An industrial designer witnessing opioid addiction in his community creates a new, improved device designed to deliver treatment in case of an overdose.
Jonathan Grossman of Frog Design conceptualized a design for a dual-nostril naloxone nasal atomizer.
News this week that Prince's death was a result of opioid overdose has brought more attention to America's opioid crisis. If you saw a friend or stranger overdosing on heroin or another opioid, would you know what to do? If you had the treatment for overdose, a medication called naloxone, in hand, would you be able to administer it in time?
Jonathan Grossman, an industrial designer at Frog Design (frog) in San Francisco, was already aware of the opioid addiction crisis and its effects on the community and people he walks by everyday in the city. But it wasn't until he watched an online documentary about the opioid epidemic and learned that a naloxone syringe is one of the best weapons against overdose that he realized his skills could help improve care for people dependent on opioids.
Grossman explained that while viewing the documentary, "I'm watching them assemble [the naloxone syringe] and I'm saying, 'Oh my gosh, this is a terribly designed syringe.'"
Delivery methods for naloxone include a glass vial and syringe, a nasal atomizer, and an auto-injector. The auto-injector, Evzio, was given priority review and approved by FDA in April 2014. (Evzio was a bronze 2015 MDEA winner in the Drug-Delivery Devices and Combination Products category.) At several hundred dollars, Evzio is expensive if being purchased by nonprofits, though maker Kaléo does make product donations. A naloxone nasal spray, Narcan, was approved by FDA in November 2015. Narcan was the first FDA-approved nasal spray, though kits that use an atomizer to deliver the injectable version of the drug were already common. These nasal atomizer kits are widely used, but Grossman pointed out that the current design requires nonprofits to assemble the devices, order various quantities of different components, manage those inventories, and ensure each device is put together correctly.
Attention around opioid addiction is increasing. In March, the Obama administration announced its plans to battle the opioid crisis, including $11 million in funding to the states to buy, distribute, and train people to administer naloxone and other overdose preventive treatments. Just a week ago, FDA approved a buprenorphine implant for treatment of opioid dependence.
"Opioid abuse and addiction have taken a devastating toll on American families. We must do everything we can to make new, innovative treatment options available that can help patient regain control over their lives," FDA commissioner Robert Califf, MD, said in the FDA release announcing approval of the buprenorphine implant.
So while there are overdose prevention options available, there is still plenty of room for new offerings and ideas.
Grossman ticked off the pain points with the design of the nasal atomizer kits commonly used by nonprofits: "Every time you open the box you have to remove four different caps from different parts of the body. There's the nasal atomizer syringe—when you twist it on, it's actually really hard to get it aligned properly and if it's misaligned, naloxone will spray out the side of the syringe when you depress it. There are issues associated with assembling a syringe in an emergency situation. It's just not an ideal experience." He saw an opportunity to conceptualize a new design.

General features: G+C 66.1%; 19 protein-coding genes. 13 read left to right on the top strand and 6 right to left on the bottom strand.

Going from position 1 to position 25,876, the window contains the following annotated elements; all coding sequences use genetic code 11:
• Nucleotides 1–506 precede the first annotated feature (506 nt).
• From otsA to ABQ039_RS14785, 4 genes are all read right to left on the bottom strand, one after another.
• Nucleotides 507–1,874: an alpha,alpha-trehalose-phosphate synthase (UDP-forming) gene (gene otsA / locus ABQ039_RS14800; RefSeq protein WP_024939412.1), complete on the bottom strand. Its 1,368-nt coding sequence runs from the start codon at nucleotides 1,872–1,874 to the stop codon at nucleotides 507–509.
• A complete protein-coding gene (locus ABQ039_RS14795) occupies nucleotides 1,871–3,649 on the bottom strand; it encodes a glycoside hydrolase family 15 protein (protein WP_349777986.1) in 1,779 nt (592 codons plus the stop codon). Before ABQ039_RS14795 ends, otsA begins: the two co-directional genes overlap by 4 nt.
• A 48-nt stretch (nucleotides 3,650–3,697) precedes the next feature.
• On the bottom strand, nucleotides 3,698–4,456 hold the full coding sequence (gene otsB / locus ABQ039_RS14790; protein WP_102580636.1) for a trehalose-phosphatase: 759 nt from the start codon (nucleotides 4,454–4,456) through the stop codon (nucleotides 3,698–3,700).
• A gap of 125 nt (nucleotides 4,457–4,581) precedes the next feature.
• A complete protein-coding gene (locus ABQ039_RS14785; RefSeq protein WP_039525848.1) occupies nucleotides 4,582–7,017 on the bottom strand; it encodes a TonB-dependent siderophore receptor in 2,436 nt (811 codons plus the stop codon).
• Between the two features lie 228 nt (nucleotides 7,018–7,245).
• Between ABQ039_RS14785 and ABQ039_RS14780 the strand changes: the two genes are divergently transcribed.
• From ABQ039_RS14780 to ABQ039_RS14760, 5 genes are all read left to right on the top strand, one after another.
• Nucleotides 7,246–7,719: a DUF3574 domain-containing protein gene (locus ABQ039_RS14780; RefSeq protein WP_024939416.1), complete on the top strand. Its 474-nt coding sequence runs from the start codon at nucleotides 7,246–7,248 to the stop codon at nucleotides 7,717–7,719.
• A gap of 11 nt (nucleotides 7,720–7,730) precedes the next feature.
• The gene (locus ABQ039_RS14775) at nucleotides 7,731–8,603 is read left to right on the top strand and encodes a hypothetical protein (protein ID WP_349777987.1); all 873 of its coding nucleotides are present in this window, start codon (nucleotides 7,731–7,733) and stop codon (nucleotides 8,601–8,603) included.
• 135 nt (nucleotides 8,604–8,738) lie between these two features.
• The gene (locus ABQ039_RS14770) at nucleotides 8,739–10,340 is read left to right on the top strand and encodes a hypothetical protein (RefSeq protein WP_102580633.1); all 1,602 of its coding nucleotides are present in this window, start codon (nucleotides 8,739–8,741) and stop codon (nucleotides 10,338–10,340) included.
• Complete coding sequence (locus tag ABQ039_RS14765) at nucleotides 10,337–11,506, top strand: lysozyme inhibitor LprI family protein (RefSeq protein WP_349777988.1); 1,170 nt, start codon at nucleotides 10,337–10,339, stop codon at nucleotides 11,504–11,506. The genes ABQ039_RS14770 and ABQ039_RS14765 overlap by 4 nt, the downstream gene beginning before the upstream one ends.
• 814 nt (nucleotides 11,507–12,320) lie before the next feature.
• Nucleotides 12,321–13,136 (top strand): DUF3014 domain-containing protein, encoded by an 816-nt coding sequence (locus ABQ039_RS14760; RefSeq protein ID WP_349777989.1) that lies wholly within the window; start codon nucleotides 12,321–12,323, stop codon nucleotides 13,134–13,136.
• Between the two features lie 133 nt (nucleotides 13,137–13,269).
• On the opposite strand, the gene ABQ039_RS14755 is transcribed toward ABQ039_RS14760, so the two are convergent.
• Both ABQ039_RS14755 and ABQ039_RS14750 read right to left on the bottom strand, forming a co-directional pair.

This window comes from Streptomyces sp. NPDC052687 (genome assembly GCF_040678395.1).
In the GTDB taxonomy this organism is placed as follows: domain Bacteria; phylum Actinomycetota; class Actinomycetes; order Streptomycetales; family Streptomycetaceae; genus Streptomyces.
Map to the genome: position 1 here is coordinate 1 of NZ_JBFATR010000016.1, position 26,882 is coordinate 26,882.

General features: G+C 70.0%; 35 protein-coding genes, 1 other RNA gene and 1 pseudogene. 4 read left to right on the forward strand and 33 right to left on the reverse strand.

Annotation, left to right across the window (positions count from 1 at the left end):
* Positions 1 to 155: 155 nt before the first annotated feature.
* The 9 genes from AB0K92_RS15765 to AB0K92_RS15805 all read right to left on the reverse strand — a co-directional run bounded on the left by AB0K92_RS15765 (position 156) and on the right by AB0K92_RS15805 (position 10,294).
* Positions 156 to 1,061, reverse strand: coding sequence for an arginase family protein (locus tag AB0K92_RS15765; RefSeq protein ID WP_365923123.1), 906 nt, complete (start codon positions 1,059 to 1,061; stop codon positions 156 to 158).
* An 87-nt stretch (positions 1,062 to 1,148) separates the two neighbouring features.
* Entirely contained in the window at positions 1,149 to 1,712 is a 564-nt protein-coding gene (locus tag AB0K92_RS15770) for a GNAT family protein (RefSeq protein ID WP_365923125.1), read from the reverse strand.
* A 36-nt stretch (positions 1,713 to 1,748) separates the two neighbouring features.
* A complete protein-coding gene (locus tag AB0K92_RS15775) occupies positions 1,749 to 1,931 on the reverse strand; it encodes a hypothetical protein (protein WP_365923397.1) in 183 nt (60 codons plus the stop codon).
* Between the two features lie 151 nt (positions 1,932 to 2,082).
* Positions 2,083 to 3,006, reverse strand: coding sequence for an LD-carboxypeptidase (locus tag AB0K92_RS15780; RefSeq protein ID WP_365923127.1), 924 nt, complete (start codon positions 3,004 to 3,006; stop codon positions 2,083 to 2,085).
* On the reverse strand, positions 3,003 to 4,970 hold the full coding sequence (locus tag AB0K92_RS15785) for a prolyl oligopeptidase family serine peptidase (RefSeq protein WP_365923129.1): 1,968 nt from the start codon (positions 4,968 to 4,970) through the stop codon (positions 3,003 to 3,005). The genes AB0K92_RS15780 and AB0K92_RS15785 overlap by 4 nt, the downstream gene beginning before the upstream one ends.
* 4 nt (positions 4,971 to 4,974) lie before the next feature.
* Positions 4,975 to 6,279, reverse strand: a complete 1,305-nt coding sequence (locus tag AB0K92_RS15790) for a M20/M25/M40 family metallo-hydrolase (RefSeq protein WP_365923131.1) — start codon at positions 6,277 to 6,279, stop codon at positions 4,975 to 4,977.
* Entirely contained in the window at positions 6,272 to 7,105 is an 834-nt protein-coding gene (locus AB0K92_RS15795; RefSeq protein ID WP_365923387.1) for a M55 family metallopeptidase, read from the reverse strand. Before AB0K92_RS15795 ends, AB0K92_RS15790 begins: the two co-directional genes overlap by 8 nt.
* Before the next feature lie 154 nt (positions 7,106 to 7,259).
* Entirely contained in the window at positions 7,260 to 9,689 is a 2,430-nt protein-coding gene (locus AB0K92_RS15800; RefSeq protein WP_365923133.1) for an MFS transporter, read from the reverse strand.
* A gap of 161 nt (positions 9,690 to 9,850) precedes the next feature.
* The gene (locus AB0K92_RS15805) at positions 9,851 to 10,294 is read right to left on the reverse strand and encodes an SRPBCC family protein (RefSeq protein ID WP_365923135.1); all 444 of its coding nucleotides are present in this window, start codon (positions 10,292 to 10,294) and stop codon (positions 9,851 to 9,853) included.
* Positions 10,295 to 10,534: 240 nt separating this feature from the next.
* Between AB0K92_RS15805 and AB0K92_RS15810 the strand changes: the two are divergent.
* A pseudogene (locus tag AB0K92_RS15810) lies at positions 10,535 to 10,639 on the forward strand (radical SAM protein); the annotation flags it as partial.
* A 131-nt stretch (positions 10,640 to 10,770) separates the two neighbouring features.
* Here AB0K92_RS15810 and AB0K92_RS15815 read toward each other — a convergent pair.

The design needed to fit the user environment, said Lindsey Mosby, executive strategy director and healthcare practice lead at frog. "We're talking about people who are scared, who are nervous."
Grossman began working on designs in his spare time. He explained that after identifying the current pain points, he creates a list of design principles to help him ideate designs, asking himself how a new design could reduce assembly and make it easier to administer a single dose. "You can think very specifically about each design issue and then you start to synthesize these smaller concepts into bigger concepts," he said.
It was important to make the design "robust" enough to handle bouncing around in a backpack, Grossman said. "You'll notice we used heavier plastics and thicker forms that speak to this robust nature so that people won't be worried that it will accidentally administer itself in your bag."
Grossman sketched out a few design concepts for a nasal atomizer, including a pre-filled syringe that would make it clear when the user needed to switch to the other nostril, a dual-nostril atomizer with a tube-like look, and a dual-nostril atomizer with a pill-like shape that split the single dose for each nostril.
It was the third design that frog believe "had the right balance of robustness and accessibility," according to a document summarizing the design process. The device has an open, clear package with a grippable cap that is opened to reveal the syringe plunger. The dual-nostril, clear body design means users don't have to switch nostrils and can see that the naloxone is being dispensed. A soft foam around the nostrils should make it a fit for all noses as well.
While there's a great need for opioid overdose treatment, Grossman pointed out that the device design could have a place in other applications, including administration of endotracheal drugs in an emergency room setting.
The atomizer started as a concept project for Grossman in his spare time, but frog is now looking for a partner to move forward with the design.
Mosby explained that "passion projects" are regular undertaking at frog. "In a field like healthcare where it's hard to innovate . . . most of our clients are not in a position to go white space. If we can do some of that work on 'frog time,' but then put that out there and have a potential partner come forward . . . anything that might bring something to market sooner rather than later—that's a great thing."